5 Useful Facts about Being an Ultrasound Technician

Just about everyone has either had an ultrasound to determine the sex of an unborn child or known someone who underwent the procedure. For many couples, it’s a huge milestone and joyous occasion where weeks of waiting and anticipating finally come to an end.

But that’s just one aspect of the ultrasound technician’s job. The use of ultrasound technology in prenatal care has become so widespread that it is now a household word and the specialty most people associate with the field. While many ultrasound technicians do work in obstetrician and gynecologist’s offices, there is also ample work in other doctor’s practices as well as hospitals, clinics medical and diagnostic laboratories, outpatient care centers and even some nursing homes.

Ultrasound technicians use radiology equipment to perform non-evasive tests where high-frequency sound waves are used to penetrate the body and compose moving imagery of a range of organs and other internal workings of the body. In practice, a wand is used to emit the sound waves that enter the body and bounce back after hitting solid objects. A computer reads the pulses and develops imagery that shows a detailed functional analysis.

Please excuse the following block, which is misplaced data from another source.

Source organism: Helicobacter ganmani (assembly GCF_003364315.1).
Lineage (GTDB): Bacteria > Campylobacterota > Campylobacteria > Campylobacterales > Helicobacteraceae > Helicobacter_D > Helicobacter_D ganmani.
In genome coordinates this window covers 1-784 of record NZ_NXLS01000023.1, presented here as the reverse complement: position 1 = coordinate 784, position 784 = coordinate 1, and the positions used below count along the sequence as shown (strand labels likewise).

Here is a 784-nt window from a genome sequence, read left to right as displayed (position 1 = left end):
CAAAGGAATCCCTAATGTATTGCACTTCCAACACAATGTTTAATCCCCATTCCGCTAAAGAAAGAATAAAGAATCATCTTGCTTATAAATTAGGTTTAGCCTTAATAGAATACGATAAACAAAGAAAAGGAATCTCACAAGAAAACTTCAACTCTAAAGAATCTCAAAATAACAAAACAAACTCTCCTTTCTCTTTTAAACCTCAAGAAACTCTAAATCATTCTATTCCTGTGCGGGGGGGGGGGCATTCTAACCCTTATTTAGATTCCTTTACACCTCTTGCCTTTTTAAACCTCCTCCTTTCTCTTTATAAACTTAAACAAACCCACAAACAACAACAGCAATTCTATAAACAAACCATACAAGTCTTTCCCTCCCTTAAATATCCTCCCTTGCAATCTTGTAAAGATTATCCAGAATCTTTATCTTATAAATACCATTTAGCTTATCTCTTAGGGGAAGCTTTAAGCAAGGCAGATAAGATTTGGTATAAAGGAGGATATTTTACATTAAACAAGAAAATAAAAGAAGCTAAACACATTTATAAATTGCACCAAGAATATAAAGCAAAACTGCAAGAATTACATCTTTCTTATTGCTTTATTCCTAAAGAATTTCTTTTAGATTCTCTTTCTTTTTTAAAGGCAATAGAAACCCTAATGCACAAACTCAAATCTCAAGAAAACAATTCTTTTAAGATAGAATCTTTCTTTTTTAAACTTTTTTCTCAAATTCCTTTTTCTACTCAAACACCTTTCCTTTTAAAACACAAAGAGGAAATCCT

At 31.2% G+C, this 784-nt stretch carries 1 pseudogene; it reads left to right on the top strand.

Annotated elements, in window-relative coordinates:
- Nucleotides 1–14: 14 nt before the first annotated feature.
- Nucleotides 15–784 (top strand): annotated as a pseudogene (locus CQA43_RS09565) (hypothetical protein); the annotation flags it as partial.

For those aspiring to join the ranks as a healthcare professional, a career in ultrasound can be lucrative and in demand with significant opportunities for advancement. But it is important to have a thorough understanding of exactly what the profession has to offer and relative details of its practice.

To help inform readers, here are 5 useful facts about being an ultrasound technician:

  • Producing pregnancy-related imagery is only one aspect of ultrasound radiology. Ultrasounds are also used to detect the source of pain, swelling, infection and bleeding involving a slew of internal organs including the liver, heart, bladder, thyroid gland, brain, spine and spleen among others.
  • Ultrasound is a specialized field. While you may work to provide moving images of a fetus in the womb or the function of ovaries, technicians are not involved with general medical activities such as treatment of a run-of-the-mill yeast infection.
  • The average annual salary of an ultrasound technician is over $30,000, according to the U.S. Bureau of Labor Statistics.
  • The labor bureau has projected that the job growth potential over the next decade for ultrasound technicians is going to be significantly more than the average of other professions with similar educational requirements due in large part to the rapid influx of medical needs involving aging Baby Boomers.
  • Ultrasound technicians typically attend accredited academic programs that last either two or four years for Associate’s and Bachelor’s degrees, respectively. There are also educational opportunities in hospitals and vocational schools that may be pursued in lieu of a college program or to supplement such work.

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